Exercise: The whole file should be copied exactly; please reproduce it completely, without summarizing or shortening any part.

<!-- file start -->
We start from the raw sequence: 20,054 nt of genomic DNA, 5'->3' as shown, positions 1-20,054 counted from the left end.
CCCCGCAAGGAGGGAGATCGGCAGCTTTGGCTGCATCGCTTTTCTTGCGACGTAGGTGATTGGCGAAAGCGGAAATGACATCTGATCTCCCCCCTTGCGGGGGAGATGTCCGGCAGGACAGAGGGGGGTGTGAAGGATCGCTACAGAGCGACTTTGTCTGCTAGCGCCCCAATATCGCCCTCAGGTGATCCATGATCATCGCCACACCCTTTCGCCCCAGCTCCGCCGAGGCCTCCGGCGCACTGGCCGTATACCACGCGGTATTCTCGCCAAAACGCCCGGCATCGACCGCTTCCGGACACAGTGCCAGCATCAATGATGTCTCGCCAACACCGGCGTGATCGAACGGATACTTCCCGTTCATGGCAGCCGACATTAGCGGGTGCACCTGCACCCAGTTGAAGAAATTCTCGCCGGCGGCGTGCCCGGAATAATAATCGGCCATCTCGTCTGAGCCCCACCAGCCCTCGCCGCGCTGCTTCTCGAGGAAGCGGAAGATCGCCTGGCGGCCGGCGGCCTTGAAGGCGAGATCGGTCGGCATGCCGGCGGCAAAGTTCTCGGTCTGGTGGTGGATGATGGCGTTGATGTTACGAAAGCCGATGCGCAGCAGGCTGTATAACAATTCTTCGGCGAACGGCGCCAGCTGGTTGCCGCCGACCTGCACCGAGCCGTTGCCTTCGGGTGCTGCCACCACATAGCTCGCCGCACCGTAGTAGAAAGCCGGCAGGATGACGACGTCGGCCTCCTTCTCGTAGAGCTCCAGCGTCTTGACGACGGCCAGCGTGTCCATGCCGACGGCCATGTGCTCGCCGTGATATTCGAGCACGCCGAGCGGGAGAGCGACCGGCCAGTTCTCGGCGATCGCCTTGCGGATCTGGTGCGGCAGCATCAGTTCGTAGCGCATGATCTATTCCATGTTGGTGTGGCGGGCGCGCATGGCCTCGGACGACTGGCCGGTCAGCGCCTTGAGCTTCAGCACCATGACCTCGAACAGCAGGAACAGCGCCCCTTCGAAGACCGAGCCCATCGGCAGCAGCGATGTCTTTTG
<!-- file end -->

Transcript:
We start from the raw sequence: 20,054 nt of genomic DNA, 5'->3' as shown, positions 1-20,054 counted from the left end.
CCCCGCAAGGAGGGAGATCGGCAGCTTTGGCTGCATCGCTTTTCTTGCGACGTAGGTGATTGGCGAAAGCGGAAATGACATCTGATCTCCCCCCTTGCGGGGGAGATGTCCGGCAGGACAGAGGGGGGTGTGAAGGATCGCTACAGAGCGACTTTGTCTGCTAGCGCCCCAATATCGCCCTCAGGTGATCCATGATCATCGCCACACCCTTTCGCCCCAGCTCCGCCGAGGCCTCCGGCGCACTGGCCGTATACCACGCGGTATTCTCGCCAAAACGCCCGGCATCGACCGCTTCCGGACACAGTGCCAGCATCAATGATGTCTCGCCAACACCGGCGTGATCGAACGGATACTTCCCGTTCATGGCAGCCGACATTAGCGGGTGCACCTGCACCCAGTTGAAGAAATTCTCGCCGGCGGCGTGCCCGGAATAATAATCGGCCATCTCGTCTGAGCCCCACCAGCCCTCGCCGCGCTGCTTCTCGAGGAAGCGGAAGATCGCCTGGCGGCCGGCGGCCTTGAAGGCGAGATCGGTCGGCATGCCGGCGGCAAAGTTCTCGGTCTGGTGGTGGATGATGGCGTTGATGTTACGAAAGCCGATGCGCAGCAGGCTGTATAACAATTCTTCGGCGAACGGCGCCAGCTGGTTGCCGCCGACCTGCACCGAGCCGTTGCCTTCGGGTGCTGCCACCACATAGCTCGCCGCACCGTAGTAGAAAGCCGGCAGGATGACGACGTCGGCCTCCTTCTCGTAGAGCTCCAGCGTCTTGACGACGGCCAGCGTGTCCATGCCGACGGCCATGTGCTCGCCGTGATATTCGAGCACGCCGAGCGGGAGAGCGACCGGCCAGTTCTCGGCGATCGCCTTGCGGATCTGGTGCGGCAGCATCAGTTCGTAGCGCATGATCTATTCCATGTTGGTGTGGCGGGCGCGCATGGCCTCGGACGACTGGCCGGTCAGCGCCTTGAGCTTCAGCACCATGACCTCGAACAGCAGGAACAGCGCCCCTTCGAAGACCGAGCCCATCGGCAGCAGCGATGTCTTTTG